|By Shsjonb (Shsjonb) on Sunday, February 01, 2004 - 09:04 am: Edit|
What do you think about my chances? Didn't you get into Harvard?
|By Scarletgirl (Scarletgirl) on Monday, February 02, 2004 - 10:18 pm: Edit|
The National Achievement competition sent me a letter saying that the colleges are no longer sponsoring the competition. Hence the increase in winners this year. However, I think that the National Merit competition still has college sponsors. Of course, the national merit people haven't chosen their finalists yet, so maybe if i get chosen i will get another letter to the same effect.
|By Silmanixe (Silmanixe) on Saturday, February 07, 2004 - 12:22 am: Edit|
"only 40 percent of blacks and 34 percent of Hispanics attend college, compared with 46 percent of whites" WOW! 6%! That is a HUGE difference!!!
|By Itsdakid2004 (Itsdakid2004) on Saturday, February 07, 2004 - 03:47 pm: Edit|
and your point is...?
the topic of this thread is "Blacks Admitted to Harvard," so your dubious statistics (btw, who are you quoting?) are irrelevant. Harvard is 60% white and 7% black (WOW! a 53% difference!), and those are the only numbers that matter in this discussion.
so please come back when you have something valuable to say. until then, you can remain bitter that me and the other African-American acceptees on this board are going to Harvard.
|By Silmanixe (Silmanixe) on Sunday, February 08, 2004 - 05:26 pm: Edit|
Perhaps you misunderstood, I know the quote (from NorthStarMom's link) meant the percentage of black and white attendance rates from all colleges, not Harvard, and I'm sorry that it is not "relevant". I understand the need for diversity issues, and I'm not bitter but I do have a sarcastic view on things. Even though, I believe that acceptance should be based on qualification and not race( like the extremists, U of Mich.) but i didn't say you weren't a qualified candidate. I'm sorry if you were offended, but I only meant the quote jumped out to me, so don't be so hostile when I didn't mean anything by it.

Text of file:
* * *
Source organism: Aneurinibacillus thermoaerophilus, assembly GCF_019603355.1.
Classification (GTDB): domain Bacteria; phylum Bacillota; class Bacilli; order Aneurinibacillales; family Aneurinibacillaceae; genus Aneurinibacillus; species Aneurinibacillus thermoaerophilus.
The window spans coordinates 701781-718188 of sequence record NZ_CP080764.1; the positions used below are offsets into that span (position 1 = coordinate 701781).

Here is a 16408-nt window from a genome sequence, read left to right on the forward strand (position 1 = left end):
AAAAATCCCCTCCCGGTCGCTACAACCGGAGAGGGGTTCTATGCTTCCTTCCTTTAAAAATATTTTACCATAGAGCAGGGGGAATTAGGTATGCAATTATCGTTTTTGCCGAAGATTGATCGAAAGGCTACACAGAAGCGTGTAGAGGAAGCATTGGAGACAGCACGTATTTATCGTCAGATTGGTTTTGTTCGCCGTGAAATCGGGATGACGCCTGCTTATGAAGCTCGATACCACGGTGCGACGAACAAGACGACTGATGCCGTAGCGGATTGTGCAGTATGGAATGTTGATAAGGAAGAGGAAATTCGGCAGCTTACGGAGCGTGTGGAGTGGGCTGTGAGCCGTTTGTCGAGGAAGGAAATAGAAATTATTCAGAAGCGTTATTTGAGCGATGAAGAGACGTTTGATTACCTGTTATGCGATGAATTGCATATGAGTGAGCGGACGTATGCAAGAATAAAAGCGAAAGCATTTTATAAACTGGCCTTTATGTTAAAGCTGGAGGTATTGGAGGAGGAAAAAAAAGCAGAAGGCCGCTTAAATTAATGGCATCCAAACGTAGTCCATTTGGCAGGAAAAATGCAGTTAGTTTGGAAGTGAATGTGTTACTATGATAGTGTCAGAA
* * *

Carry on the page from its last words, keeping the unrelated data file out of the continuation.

|By Northstarmom (Northstarmom) on Sunday, February 08, 2004 - 08:27 pm: Edit|
If anyone wants to see some black Harvard alum talking about what Harvard means to them, check this link, and click on the videos for Jerome and Louise. http://classes.harvard.edu/college/1973/
|By Scarletgirl (Scarletgirl) on Monday, February 09, 2004 - 12:54 pm: Edit|
silmanixe, do your statistics include community colleges? in other words, is there an even distribution among higher tier colleges? And what's wrong with taking race into accoutn? we take place of birth and state of residence and gender to account to make a diverse pool. why not the very obvious factor of race?
|By Silmanixe (Silmanixe) on Monday, February 09, 2004 - 06:09 pm: Edit|
I don't know about community colleges.. it didn't say. I don't disagree with using race in mild accounts now that I think about it, but I'm influenced by many white/Asian friends who bust their butts all year and get rejected or deferred to their top schools sometimes with race as a factor. But diversity is important... *Sigh* what shall we do?
|By Scarletgirl (Scarletgirl) on Wednesday, February 11, 2004 - 10:34 pm: Edit|
It's easy to speculate about how things could have gone...it's kind of unreasonable to say "I didn't get in bc" and name any one thing. A white person saying they got rejected bc they were white is like me saying I got rejected from a place bc of where I live. It's unreasonable, you can never understand the complexity and semirandomness of the college admissions process.
|By Brownsugar (Brownsugar) on Wednesday, February 25, 2004 - 05:42 pm: Edit|
Re: The Washington Post Article.
I know Alice!! I met her when we visited Wash U for the Exploration weekend. Sorry, but I was a tad shocked to see that she had an article written about her. [sort of].
|By Herotothemasses (Herotothemasses) on Sunday, February 29, 2004 - 05:26 pm: Edit|
itsdakid--u are totally right, silmanxie your words are inappropraite, and you can easily leave this board, there's no need for you